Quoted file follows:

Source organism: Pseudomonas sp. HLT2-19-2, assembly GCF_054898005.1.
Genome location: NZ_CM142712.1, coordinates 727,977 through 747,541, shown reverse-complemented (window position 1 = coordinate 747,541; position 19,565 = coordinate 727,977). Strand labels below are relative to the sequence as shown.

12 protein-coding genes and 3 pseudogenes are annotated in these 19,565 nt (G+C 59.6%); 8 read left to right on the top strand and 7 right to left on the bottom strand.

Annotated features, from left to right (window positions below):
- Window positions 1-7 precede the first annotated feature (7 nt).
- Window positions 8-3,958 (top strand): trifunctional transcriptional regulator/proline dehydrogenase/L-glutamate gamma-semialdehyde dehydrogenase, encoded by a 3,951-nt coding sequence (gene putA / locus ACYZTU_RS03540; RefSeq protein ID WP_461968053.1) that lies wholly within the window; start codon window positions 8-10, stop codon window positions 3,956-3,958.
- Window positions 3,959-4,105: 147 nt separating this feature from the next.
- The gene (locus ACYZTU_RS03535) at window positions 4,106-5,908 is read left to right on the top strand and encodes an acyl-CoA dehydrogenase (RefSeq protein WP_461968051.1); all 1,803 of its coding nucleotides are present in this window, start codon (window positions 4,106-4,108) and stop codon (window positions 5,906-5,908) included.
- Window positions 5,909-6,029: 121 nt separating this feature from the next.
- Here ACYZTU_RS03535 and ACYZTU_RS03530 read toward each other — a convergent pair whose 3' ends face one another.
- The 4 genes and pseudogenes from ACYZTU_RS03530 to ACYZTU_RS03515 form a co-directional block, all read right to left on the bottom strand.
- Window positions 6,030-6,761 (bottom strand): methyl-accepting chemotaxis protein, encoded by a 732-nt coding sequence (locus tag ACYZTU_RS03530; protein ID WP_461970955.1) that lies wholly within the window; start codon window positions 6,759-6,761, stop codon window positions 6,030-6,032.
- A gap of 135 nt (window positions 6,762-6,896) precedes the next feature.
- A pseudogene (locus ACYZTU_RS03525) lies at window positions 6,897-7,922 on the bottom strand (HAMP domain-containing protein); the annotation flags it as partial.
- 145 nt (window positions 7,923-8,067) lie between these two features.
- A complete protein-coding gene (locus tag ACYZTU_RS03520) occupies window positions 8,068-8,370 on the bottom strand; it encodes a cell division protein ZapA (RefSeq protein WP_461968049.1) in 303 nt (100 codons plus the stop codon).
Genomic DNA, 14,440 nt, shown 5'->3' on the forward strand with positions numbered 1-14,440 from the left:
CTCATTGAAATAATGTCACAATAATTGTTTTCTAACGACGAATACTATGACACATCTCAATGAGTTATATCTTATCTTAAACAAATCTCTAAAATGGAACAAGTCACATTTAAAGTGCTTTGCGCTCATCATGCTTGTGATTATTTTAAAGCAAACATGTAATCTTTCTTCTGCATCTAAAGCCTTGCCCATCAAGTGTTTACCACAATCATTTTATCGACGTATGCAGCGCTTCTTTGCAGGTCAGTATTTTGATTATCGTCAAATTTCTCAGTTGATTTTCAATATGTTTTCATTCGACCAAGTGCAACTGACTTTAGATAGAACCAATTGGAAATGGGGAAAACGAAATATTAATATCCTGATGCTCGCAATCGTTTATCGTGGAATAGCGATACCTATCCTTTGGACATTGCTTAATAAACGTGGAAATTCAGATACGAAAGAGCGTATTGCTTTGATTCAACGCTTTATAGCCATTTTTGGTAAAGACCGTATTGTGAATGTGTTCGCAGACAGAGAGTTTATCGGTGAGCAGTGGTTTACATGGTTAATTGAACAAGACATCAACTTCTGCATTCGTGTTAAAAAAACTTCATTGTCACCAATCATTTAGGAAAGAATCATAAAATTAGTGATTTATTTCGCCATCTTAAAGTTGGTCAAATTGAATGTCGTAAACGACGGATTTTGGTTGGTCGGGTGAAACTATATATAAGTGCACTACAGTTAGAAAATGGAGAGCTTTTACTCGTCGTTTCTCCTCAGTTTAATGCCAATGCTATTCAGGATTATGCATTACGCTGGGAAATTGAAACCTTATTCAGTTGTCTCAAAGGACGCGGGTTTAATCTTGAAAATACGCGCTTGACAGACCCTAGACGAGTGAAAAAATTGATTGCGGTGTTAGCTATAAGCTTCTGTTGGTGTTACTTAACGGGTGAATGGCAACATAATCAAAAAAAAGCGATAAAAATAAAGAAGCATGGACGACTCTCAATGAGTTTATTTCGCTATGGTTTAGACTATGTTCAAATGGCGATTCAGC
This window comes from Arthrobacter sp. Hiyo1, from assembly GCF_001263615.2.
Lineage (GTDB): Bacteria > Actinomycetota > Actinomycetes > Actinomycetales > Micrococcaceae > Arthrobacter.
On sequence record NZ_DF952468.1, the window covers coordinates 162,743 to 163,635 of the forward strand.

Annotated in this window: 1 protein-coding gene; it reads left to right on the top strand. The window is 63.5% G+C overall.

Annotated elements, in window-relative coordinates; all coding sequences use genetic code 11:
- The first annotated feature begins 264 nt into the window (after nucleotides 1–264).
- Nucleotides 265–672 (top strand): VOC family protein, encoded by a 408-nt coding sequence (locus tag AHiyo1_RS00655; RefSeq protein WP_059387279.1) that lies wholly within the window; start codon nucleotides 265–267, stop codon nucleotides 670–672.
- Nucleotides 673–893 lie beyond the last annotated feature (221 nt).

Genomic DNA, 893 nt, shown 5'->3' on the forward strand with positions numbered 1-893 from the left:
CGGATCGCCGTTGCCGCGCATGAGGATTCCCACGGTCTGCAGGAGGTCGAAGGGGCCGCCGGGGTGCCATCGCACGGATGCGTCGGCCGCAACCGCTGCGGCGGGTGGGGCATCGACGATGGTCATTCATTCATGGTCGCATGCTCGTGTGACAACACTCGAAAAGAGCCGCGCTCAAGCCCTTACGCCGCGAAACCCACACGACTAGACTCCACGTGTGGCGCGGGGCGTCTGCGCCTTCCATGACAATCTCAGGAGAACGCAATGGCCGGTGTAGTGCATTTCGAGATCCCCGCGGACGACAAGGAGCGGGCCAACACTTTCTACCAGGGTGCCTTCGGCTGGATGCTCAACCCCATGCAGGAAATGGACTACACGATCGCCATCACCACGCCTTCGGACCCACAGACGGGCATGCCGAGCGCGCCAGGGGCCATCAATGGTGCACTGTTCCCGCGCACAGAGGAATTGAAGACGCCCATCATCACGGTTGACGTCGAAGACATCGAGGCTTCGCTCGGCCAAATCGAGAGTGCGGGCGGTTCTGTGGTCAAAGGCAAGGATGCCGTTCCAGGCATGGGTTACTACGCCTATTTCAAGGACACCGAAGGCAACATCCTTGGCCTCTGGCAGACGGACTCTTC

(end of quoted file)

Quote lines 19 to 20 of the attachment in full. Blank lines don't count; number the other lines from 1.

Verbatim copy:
This window comes from Arthrobacter sp. Hiyo1, from assembly GCF_001263615.2.
Lineage (GTDB): Bacteria > Actinomycetota > Actinomycetes > Actinomycetales > Micrococcaceae > Arthrobacter.